When I look at these listings I check to see if there have been any price reductions.  If I see a home that has been on the market for a long time, like over a year and the price has never changed I assume that the sellers are not very motivated and wonder if they are open to negotiation.”

 

Ten years later in some price ranges if a home is on the market for more than three weeks without any offers it is almost always overpriced. The demand for homes is higher than the supply especially in price ranges below $450,000.

Back in June of 2009, there were 1770 or so  houses on the market in St. Paul, today there are less than 550. It was a very different housing market.

Rice Park is open again

Rice Park in downtown St. Paul was closed for a year and a half or so for renovations. The park is the center of many events throughout the year. It just wasn’t the same having Winter Carnival events in Kellogg Plaza Park.

There will be an official grand re-opening on June 11th from 4:00 to 6:00 PM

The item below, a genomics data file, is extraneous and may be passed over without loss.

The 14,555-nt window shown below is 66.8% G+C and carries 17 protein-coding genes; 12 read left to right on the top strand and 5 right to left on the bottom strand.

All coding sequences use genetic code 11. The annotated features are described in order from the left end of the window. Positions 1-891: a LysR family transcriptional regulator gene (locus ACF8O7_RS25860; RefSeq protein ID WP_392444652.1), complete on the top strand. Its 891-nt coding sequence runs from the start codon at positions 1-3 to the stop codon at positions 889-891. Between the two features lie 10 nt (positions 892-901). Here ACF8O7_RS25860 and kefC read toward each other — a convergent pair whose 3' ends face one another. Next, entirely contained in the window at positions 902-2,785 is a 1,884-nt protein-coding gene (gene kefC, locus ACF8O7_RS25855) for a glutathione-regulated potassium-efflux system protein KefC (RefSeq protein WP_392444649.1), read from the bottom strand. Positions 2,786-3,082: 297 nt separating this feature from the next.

The park has a long history, it is 170 years old and St. Paul sprouted up around it. It is seven years older than Central Park in New York City. Before it became a park, Rice Park was used as an open space to dry laundry and graze animals. The land was eventually made into a “public square” in 1849 by John R. Irvine, a territorial pioneer and Henry M. Rice, territorial delegate and United States Senator. In May of 1914, a Woman suffrage rally was held in the park.

The revitalized park doesn’t look all that different, and this isn’t the first time it has been renovated. The landscaping has been changed, and the lighting has been improved. There are fewer trees and more concrete. The fountain is still in place. Statues were moved around but they are all still there.

My memories of Rice Park go way back. During summer vacations we used to ride the bus downtown and go to the Library, which is across the street from Rice Park. We would check out some books and sometimes sit in the park and read them.

Part of what makes the park so special is the Saint Paul Public Library on one side and the Landmark Center on the other.